I understand that I can switch from an equity-based unit trust to a money market unit trust and not incur CGT provided that they’re in the same family of unit trusts. Is this correct? If so, how does this work in practice?
At the outset, it is important to differentiate between a compulsory unit trust investment and a discretionary unit trust investment. Compulsory unit trust investments are in essence retirement funds, such as retirement annuities, pension or provident funds, preservation funds, or living annuities, which are invested on a unit trust platform. These funds are legislated by the Pension Funds Act and, in terms of Regulation 28 of the act, are restricted in the amount of equity exposure borne within a fund. These funds offer very attractive tax benefits to investors and make excellent long-term investment vehicles for several good reasons.
If you are invested in a compulsory unit trust fund, there will be no Capital Gains Tax implications if you switch funds within the investment, nor if you make any withdrawals from your investment. Further, no CGT will be charged on any gains that you make within these funds.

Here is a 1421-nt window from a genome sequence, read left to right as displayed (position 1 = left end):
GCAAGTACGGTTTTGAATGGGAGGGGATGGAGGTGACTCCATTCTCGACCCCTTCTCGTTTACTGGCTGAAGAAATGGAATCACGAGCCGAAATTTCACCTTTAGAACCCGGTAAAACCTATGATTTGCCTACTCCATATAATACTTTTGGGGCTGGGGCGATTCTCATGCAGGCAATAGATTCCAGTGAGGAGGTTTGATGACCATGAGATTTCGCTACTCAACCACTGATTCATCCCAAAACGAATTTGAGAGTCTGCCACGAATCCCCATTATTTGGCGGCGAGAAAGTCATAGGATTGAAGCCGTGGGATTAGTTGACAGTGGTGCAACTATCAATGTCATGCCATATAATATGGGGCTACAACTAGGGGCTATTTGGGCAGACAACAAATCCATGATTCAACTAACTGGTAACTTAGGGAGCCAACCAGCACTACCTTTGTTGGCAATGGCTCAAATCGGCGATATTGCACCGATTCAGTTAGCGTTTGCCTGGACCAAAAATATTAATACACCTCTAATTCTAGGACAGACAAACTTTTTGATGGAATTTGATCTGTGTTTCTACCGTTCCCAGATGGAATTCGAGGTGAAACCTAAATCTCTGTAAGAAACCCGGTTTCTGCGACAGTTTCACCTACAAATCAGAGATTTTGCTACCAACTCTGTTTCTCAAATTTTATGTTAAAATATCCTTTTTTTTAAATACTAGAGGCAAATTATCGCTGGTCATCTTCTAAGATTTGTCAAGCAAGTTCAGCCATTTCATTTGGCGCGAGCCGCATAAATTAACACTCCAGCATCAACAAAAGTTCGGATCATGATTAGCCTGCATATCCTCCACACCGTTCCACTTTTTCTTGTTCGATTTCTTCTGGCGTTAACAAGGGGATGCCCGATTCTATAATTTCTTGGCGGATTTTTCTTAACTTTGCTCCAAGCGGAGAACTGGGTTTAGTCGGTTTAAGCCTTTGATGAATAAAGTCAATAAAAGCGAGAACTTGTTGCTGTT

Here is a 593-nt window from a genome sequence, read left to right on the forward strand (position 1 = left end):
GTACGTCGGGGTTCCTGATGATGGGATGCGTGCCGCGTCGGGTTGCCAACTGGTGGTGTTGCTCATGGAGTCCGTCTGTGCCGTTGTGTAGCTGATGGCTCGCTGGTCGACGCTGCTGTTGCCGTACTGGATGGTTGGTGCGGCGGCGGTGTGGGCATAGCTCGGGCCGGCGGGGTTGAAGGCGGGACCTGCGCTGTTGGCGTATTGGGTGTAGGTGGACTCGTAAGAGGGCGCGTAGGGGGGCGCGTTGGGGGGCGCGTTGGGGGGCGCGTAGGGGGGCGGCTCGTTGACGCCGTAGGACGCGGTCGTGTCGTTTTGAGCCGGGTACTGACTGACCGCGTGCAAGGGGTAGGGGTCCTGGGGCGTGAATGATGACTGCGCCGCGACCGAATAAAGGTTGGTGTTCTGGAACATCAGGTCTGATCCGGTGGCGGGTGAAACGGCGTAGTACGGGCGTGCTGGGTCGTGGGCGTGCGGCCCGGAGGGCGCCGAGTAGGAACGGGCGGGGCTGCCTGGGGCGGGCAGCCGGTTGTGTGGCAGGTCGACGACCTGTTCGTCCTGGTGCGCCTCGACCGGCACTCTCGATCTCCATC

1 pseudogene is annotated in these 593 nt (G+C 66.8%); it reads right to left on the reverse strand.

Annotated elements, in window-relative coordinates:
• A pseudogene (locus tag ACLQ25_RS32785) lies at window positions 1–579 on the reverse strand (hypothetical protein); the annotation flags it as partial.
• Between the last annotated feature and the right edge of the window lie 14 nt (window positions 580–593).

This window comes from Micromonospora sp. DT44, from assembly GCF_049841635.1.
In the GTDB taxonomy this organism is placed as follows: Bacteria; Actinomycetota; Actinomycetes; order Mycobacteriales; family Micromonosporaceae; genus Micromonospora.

On the other hand, if you are invested in a discretionary unit trust portfolio, you will be free to select any fund at your disposal and not subject to regulations in respect of your risk exposure. Having said that, discretionary investments do not offer the same tax benefits as compulsory investments and this applies to CGT as well.
When it comes to discretionary investing, remember that you have an annual CGT exclusion of R40 000 thereafter any gain is included at a rate of 40% in your taxable income for the year.
If you are invested in a discretionary unit trust portfolio and want to switch from an equity-based fund to a money-market fund, this action will have capital gains tax implications for any gains made after your annual exclusion – bearing in mind that CGT will be triggered even if you make use of the same service provider and fund manager. The reason that CGT will be triggered is that the switch is effectively a sale of the unit and repurchase of new units, and any sale of units triggers a CGT event.
However, a single unit trust fund redeeming shares within a fund or a fund-of-funds does not trigger any CGT, and this allows fund managers to make changes without any tax implication for their investors. In such instances, CGT is essentially deferred until an investor decides to sell their units.
Before switching your funds, it is advisable to speak to your financial advisor as there may be ways to reduce your overall taxable income and to limit your CGT liabilities.